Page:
All Articles For Day of Shadows

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We must now take notice more in particular of the strictly sovereign character of this first covenant of Sinai. The question is this: was this covenant a contract or agreement between Israel and the Lord? Did it thus emanate from Israel and from the Lord as from two parties? Or was it strictly onesided and did it thus emanate from God alone? We must allow the Scriptures to answer also this question for us. We turn again to that passage in Hebrews 8:6-13. In this scripture passage the Greek word used for covenant is not ‘suntheekee’ but ‘diatheekee’. How is...

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The manna of the desert period was not from below, as is natural bread; it was from above. The Lord rained it for His people from heaven. Thus it did not grow in the earth; it was not the fruitage of man’s own industry, but of a special working of God’s power. The manna, in a word, was a wonder, a new thing, which the people of Israel knew not. It was a thing which they had never seen and of which they had never heard. It was brought into being in the early morning of each day directly by...

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We see then what is to be understood by what the writer of the epistle to the Hebrews calls the “first covenant”. We see what he means by the “New Covenant.” The “first covenant” was the true cov­enant of grace with symbolical-typical form and mini­stration. The “new covenant” was this same cov­enant of grace as freed from its symbolical-typical form and ministration. Thus essentially the “first” and the “new” covenant were one and the same covenant.

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“Thou art the man”. It was Nathan speaking. And the accusing finger of the prophet was pointed to Dayid. A dreadful chain of sins in David’s life had led to this moment. He had cohabited with Bathsheba, while her husband, Uriah, was away fighting Ammonites. When he had learned from the woman that she was with child, he added sin to sin in the at­tempt to prevent his adultery from becoming public. His first move was to command Joab to send him the Hittite.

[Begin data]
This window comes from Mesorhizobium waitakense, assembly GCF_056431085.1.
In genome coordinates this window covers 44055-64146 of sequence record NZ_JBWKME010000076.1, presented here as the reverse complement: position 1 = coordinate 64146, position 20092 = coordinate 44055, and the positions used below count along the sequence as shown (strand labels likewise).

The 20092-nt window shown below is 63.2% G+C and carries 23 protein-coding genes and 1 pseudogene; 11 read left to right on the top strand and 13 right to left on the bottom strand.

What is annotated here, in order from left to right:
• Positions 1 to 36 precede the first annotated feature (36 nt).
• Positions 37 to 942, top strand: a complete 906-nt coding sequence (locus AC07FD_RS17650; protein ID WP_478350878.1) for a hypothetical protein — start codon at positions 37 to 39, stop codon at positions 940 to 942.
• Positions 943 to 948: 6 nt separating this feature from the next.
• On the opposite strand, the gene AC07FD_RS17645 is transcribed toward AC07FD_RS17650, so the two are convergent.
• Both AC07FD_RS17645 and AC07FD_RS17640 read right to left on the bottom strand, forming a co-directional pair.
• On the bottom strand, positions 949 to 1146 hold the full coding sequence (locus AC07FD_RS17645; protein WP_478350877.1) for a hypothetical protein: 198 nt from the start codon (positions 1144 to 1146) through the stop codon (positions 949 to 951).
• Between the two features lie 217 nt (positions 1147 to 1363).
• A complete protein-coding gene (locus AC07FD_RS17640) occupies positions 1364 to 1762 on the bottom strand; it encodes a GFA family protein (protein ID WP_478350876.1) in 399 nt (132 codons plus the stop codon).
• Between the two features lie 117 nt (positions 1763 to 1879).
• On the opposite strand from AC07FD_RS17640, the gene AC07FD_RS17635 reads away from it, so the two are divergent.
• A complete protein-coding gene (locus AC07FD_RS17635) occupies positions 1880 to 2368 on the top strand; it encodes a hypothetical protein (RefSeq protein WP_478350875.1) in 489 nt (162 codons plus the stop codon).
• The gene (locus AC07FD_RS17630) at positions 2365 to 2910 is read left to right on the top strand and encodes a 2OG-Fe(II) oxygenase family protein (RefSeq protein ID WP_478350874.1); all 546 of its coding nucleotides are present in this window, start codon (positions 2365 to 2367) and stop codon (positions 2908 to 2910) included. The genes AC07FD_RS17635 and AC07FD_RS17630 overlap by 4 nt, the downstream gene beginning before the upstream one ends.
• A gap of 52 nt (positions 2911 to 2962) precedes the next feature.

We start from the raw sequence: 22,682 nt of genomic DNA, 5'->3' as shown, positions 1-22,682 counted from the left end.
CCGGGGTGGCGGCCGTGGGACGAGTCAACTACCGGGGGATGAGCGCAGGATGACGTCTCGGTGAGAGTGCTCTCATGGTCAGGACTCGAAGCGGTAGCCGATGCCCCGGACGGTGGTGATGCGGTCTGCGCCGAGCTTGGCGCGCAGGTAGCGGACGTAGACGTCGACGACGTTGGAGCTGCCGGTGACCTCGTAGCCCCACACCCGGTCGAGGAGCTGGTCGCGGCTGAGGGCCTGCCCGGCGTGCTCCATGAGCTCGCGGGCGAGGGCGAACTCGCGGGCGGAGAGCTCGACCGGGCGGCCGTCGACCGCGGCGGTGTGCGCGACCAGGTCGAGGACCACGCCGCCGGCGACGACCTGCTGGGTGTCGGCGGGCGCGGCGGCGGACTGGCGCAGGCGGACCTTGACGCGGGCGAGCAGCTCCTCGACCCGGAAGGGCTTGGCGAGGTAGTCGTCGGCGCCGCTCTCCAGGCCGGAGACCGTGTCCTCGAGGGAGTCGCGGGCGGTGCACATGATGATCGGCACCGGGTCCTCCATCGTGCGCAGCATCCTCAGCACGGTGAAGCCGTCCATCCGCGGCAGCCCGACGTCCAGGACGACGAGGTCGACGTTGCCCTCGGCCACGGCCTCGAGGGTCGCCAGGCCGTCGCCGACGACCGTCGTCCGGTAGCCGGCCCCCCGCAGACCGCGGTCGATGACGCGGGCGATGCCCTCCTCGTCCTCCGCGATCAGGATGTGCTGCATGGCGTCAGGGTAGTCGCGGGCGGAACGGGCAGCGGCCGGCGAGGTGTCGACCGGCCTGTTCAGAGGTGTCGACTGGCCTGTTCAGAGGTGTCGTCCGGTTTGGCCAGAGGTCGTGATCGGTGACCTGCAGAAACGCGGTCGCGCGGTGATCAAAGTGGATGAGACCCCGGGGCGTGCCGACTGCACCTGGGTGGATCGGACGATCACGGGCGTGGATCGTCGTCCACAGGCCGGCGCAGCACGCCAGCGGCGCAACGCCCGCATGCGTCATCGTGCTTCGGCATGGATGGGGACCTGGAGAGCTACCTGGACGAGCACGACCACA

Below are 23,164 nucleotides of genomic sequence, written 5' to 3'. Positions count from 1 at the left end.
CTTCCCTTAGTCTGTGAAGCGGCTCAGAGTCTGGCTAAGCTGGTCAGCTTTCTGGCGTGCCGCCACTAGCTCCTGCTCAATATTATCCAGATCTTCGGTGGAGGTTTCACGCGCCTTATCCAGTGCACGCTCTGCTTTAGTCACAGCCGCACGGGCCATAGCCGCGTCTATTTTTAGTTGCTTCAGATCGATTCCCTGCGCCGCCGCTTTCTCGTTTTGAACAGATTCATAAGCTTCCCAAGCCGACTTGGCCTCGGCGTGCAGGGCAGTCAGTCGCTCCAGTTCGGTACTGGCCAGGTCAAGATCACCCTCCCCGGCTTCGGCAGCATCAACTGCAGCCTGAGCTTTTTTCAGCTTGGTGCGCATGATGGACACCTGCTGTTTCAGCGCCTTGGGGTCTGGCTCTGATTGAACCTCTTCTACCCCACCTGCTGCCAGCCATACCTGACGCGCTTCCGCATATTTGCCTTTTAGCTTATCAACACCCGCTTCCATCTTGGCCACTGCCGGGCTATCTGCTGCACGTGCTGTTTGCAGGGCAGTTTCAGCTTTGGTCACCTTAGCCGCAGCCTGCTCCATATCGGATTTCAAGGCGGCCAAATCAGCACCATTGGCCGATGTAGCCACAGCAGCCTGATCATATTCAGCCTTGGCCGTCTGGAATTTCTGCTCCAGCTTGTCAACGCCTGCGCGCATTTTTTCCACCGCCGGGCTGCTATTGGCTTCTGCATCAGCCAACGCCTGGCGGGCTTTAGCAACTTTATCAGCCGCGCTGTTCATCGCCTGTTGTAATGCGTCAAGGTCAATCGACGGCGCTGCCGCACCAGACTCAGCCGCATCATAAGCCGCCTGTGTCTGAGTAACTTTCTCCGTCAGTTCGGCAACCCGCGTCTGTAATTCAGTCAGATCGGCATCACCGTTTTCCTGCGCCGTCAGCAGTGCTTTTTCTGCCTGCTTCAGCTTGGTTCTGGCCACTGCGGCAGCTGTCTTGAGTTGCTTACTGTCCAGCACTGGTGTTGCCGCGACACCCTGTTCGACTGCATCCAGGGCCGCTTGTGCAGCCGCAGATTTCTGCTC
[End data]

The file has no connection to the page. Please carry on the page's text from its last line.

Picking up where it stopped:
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Arminianism is a subtle heresy. Let us see how true this is by attending to its teachings regarding justification by faith. My quotation is from the “Elements of Divinity” by Thomas N. Ralston, D.D., an avowed Arminian, who wrote in the latter part of the 17th century. From this work we quote the fol­lowing from chapter XXXI: “Justification—False Theories Refuted—Justification by Works Alone, and by Faith and Works United, Considered.

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How sad they imagined their plight to be is indic­ated by their weeping. But they were not starving they were well-nourished men, strong and vigorous and in the best of health. For the manna, to which they were restricted, was a perfect food. Thus what they cried for is not nourishment, they had that, but the pleasures of the table, sensuous enjoyment, for they cried for leeks and onions and cucumbers and mel­ons and garlic and above all for flesh; in a word, they cried for the fleshpots of Egypt.

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Turning to the prophetic discourse of Isaiah, the 49th chapter, the thirteenth verse, we come upon this complaint of Zion, the church. “Zion said, the Lord hath forsaken me, and my Lord hath forgotten me.” As if this were possible! To Zion’s complaint the Lord returns a wonderfully consoling reply. Says the Lord to His people. “Can a woman forget her suck­ing child, that she should not have compassion on the son of her womb? Yes, they may forget, yet will I not forget thee.

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“The child that is born shall surely die.” These were the prophet’s final words to the pen­itent David. He had sinned, and had sinned grievously. In the words of the prophet, he had despised the commandments of the Lord to do evil in His sight. He had killed Uriah the Hittite with the sword of the Ammonites and had taken the victim’s wife to be his wife.

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